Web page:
Train the prone position during the day

Once your baby is two or three months old, you can start training the prone position in a playful way to strengthen the neck and back muscles of your child. During the day, place your baby on their baby blanket, but on their stomach, so that your child will learn by themselves how to hold their head up and support itself.

You can even place a cuddle cloth close to your baby to motivate the child to make further movements. Be close to your child during these exercises so that you can intervene when your baby is not yet supporting themself.


Familiarising your baby with the supine position

Lay your child consistently on their back at night. This will familiarise your baby with the supine position and it will get used to it very quickly.

If your child simply does not want to fall asleep in the supine position, you can rock them on your arm and make them fall asleep there. However, as soon as your baby has fallen asleep, they should be placed in the supine position. Try not to make a habit of falling asleep with your baby on your arm, however, as this should only be considered a temporary solution.

Another tip is to attach a toy over your baby’s crib. This way, your baby's attention is directed upwards and it is easier for your child to remain in the back position.



Swaddling is a wrapping technique in which a baby is wrapped tightly with a cloth. This prevents your baby from turning on their stomach at night. However, the correct swaddling technique is very important, otherwise more harm can be done than good.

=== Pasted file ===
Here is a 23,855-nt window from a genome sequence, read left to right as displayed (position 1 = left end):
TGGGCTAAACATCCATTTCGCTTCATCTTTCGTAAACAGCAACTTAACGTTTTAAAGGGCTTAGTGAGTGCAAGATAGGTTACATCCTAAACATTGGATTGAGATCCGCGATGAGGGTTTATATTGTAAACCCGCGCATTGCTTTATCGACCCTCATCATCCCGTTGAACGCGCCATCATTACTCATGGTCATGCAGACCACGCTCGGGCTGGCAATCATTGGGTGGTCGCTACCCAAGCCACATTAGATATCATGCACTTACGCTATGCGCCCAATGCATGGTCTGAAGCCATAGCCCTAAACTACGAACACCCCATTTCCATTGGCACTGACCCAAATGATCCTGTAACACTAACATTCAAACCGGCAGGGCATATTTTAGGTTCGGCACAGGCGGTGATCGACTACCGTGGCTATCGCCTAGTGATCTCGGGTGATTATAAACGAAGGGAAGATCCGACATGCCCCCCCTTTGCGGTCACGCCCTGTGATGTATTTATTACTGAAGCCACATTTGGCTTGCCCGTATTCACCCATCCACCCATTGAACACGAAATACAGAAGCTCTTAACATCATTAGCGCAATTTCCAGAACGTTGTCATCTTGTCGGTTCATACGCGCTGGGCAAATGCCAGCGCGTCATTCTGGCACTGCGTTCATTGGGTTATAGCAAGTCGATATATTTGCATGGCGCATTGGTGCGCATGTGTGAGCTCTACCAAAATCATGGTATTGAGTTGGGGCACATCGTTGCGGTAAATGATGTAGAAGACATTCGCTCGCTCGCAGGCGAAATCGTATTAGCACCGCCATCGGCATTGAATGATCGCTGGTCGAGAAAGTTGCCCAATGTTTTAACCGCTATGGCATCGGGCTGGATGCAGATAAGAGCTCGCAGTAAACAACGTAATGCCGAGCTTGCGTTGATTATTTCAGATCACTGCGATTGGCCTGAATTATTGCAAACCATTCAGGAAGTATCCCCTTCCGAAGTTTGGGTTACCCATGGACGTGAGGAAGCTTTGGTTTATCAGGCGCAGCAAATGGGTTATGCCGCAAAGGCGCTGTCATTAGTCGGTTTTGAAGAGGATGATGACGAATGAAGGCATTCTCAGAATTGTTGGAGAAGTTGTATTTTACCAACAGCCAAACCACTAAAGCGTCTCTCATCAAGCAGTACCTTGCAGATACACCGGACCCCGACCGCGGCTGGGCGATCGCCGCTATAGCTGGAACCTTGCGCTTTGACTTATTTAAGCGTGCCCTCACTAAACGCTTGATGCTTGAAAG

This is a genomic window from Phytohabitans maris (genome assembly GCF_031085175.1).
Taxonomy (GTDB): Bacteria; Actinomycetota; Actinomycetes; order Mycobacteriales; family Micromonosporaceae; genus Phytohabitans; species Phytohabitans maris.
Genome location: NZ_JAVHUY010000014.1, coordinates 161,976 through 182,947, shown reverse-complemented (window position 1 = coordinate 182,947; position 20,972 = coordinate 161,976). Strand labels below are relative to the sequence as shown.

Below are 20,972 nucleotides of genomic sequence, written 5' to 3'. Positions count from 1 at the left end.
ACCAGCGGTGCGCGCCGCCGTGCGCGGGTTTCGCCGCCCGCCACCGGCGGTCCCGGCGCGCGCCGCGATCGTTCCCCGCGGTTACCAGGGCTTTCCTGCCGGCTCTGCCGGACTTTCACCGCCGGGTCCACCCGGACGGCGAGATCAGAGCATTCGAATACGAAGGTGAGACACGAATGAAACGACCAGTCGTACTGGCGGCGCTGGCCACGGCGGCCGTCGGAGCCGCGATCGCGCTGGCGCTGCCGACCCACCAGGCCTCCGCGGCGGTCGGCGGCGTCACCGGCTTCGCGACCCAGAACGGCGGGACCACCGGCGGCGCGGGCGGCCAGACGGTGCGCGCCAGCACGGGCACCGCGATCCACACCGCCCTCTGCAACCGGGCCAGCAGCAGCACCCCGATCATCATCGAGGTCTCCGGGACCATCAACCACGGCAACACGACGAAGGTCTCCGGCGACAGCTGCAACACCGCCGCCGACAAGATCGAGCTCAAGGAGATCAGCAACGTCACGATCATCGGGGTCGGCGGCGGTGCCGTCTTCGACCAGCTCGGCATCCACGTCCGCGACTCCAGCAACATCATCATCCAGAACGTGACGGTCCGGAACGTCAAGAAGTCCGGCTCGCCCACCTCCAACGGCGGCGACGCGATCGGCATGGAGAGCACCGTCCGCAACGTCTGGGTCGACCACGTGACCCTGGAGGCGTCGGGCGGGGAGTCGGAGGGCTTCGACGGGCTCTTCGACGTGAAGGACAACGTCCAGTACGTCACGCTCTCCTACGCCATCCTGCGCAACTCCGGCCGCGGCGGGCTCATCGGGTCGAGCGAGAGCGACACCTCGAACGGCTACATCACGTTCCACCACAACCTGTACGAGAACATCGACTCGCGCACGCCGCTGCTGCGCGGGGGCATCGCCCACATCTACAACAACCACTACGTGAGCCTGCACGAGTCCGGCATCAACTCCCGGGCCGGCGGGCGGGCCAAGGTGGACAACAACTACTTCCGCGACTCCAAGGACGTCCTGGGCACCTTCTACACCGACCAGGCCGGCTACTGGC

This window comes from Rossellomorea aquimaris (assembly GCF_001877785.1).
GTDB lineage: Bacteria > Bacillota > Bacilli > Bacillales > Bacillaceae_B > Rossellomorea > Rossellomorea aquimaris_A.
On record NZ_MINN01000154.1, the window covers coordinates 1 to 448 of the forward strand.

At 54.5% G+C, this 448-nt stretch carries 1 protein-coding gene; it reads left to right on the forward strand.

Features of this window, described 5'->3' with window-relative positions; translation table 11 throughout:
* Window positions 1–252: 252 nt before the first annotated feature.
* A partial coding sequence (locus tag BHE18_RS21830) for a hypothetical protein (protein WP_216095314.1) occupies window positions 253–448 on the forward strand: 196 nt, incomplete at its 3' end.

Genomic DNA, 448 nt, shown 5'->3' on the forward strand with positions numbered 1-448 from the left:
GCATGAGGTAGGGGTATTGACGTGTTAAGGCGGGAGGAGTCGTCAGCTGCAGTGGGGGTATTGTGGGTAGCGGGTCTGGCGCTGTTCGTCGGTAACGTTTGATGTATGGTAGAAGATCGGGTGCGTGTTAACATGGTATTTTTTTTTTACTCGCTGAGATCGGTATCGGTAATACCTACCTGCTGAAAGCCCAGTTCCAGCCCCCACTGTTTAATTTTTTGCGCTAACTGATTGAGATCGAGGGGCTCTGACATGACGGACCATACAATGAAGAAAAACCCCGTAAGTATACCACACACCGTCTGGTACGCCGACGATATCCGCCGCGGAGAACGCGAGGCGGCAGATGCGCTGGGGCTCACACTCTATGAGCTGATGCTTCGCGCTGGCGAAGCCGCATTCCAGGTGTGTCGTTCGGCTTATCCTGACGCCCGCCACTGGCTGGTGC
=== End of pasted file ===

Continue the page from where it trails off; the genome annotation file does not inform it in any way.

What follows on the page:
If you want to use this technique, be sure to ask your midwife about the correct wrapping technique and how long your baby can be swaddled.


The right sleeping environment

To ensure that your baby can sleep through the night and doesn't roll over on their stomach, the optimal sleeping environment is very important, as the right sleepwear can help prevent your baby from turning over.

Babies roll over onto their stomach while sleeping, but this can be minimised by using sleeping bags. Sleeping bags keep your baby comfortably warm and restrict your baby's movements, though not excessively so.

Your child still has enough room in a sleeping bag to kick, but it can only turn into the prone position with great effort. The right size is therefore very important for a sleeping bag: if the sleeping bag is too big, too much warmth escapes and the child can move too much. If it is too small, it can be uncomfortable.

If your baby often cries in their sleep, you should check the room temperature and the clothes they’re sleeping in. Babies sometimes cry in their sleep because they are too hot or cold.

The right mattress is another important point to make the prone position safer. Used mattresses should not be used for babies, nor should mattresses that are too soft. Otherwise, your baby’s face may sink into the mattress and find it difficult to breathe.

Firm mattresses can prevent this. In addition, make sure that the material of the mattress is breathable and free of harmful substances. Furthermore, your baby bed should be designed as barrier-free as possible. So, the rule here is “less is more.”


My baby turns on their stomach while sleeping: An overview of all methods to make it safer for your baby to lie on their stomach

  • Only under your supervision, place your baby on their belly during the day in order to strengthen their neck muscles
  • Get your child used to lying on their back and always place them on the back in bed
  • Dress your baby in a sleeping bag or swaddle them at night
  • Buy a firm mattress that is also breathable and free from harmful substances